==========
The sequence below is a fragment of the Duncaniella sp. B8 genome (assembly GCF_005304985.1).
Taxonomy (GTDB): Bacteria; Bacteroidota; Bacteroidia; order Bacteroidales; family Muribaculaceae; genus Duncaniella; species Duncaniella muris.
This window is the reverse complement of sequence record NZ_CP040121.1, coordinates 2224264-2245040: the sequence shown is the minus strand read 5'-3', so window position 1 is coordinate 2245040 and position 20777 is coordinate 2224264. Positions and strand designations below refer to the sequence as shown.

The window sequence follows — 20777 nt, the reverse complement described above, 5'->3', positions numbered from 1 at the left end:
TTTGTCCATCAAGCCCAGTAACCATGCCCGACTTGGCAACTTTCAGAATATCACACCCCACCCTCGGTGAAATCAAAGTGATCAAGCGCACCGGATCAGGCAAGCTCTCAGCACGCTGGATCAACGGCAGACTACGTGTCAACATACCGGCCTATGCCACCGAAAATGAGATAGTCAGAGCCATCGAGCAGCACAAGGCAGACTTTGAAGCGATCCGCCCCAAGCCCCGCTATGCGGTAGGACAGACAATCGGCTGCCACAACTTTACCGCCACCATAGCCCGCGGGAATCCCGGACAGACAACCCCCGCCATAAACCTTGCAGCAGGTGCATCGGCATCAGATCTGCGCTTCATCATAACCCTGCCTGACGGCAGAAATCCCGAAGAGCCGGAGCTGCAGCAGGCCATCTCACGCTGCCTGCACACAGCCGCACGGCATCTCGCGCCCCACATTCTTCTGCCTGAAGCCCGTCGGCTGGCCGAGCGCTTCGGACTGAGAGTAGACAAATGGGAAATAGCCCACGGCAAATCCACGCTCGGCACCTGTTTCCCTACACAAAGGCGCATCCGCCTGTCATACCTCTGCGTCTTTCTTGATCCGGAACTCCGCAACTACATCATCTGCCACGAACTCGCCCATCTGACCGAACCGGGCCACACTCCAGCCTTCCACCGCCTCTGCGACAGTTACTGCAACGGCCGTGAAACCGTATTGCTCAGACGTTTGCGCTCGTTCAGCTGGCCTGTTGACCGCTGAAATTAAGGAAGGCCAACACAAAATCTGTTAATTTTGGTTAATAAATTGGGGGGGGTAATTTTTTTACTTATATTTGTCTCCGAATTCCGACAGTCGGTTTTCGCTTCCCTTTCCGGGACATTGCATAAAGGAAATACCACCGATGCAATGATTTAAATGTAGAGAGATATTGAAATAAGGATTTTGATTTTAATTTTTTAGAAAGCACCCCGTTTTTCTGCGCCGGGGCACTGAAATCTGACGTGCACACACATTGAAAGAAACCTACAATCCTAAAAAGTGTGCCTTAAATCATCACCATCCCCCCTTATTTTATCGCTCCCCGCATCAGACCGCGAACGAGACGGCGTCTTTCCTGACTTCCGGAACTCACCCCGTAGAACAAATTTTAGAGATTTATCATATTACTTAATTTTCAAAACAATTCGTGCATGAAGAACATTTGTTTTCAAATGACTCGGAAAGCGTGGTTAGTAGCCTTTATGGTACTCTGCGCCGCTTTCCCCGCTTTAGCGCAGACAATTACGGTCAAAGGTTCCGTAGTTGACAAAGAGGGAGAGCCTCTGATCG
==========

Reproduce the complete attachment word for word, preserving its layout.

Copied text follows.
The sequence below is a fragment of the Duncaniella sp. B8 genome (assembly GCF_005304985.1).
Taxonomy (GTDB): Bacteria; Bacteroidota; Bacteroidia; order Bacteroidales; family Muribaculaceae; genus Duncaniella; species Duncaniella muris.
This window is the reverse complement of sequence record NZ_CP040121.1, coordinates 2224264-2245040: the sequence shown is the minus strand read 5'-3', so window position 1 is coordinate 2245040 and position 20777 is coordinate 2224264. Positions and strand designations below refer to the sequence as shown.

The window sequence follows — 20777 nt, the reverse complement described above, 5'->3', positions numbered from 1 at the left end:
TTTGTCCATCAAGCCCAGTAACCATGCCCGACTTGGCAACTTTCAGAATATCACACCCCACCCTCGGTGAAATCAAAGTGATCAAGCGCACCGGATCAGGCAAGCTCTCAGCACGCTGGATCAACGGCAGACTACGTGTCAACATACCGGCCTATGCCACCGAAAATGAGATAGTCAGAGCCATCGAGCAGCACAAGGCAGACTTTGAAGCGATCCGCCCCAAGCCCCGCTATGCGGTAGGACAGACAATCGGCTGCCACAACTTTACCGCCACCATAGCCCGCGGGAATCCCGGACAGACAACCCCCGCCATAAACCTTGCAGCAGGTGCATCGGCATCAGATCTGCGCTTCATCATAACCCTGCCTGACGGCAGAAATCCCGAAGAGCCGGAGCTGCAGCAGGCCATCTCACGCTGCCTGCACACAGCCGCACGGCATCTCGCGCCCCACATTCTTCTGCCTGAAGCCCGTCGGCTGGCCGAGCGCTTCGGACTGAGAGTAGACAAATGGGAAATAGCCCACGGCAAATCCACGCTCGGCACCTGTTTCCCTACACAAAGGCGCATCCGCCTGTCATACCTCTGCGTCTTTCTTGATCCGGAACTCCGCAACTACATCATCTGCCACGAACTCGCCCATCTGACCGAACCGGGCCACACTCCAGCCTTCCACCGCCTCTGCGACAGTTACTGCAACGGCCGTGAAACCGTATTGCTCAGACGTTTGCGCTCGTTCAGCTGGCCTGTTGACCGCTGAAATTAAGGAAGGCCAACACAAAATCTGTTAATTTTGGTTAATAAATTGGGGGGGGTAATTTTTTTACTTATATTTGTCTCCGAATTCCGACAGTCGGTTTTCGCTTCCCTTTCCGGGACATTGCATAAAGGAAATACCACCGATGCAATGATTTAAATGTAGAGAGATATTGAAATAAGGATTTTGATTTTAATTTTTTAGAAAGCACCCCGTTTTTCTGCGCCGGGGCACTGAAATCTGACGTGCACACACATTGAAAGAAACCTACAATCCTAAAAAGTGTGCCTTAAATCATCACCATCCCCCCTTATTTTATCGCTCCCCGCATCAGACCGCGAACGAGACGGCGTCTTTCCTGACTTCCGGAACTCACCCCGTAGAACAAATTTTAGAGATTTATCATATTACTTAATTTTCAAAACAATTCGTGCATGAAGAACATTTGTTTTCAAATGACTCGGAAAGCGTGGTTAGTAGCCTTTATGGTACTCTGCGCCGCTTTCCCCGCTTTAGCGCAGACAATTACGGTCAAAGGTTCCGTAGTTGACAAAGAGGGAGAGCCTCTGATCG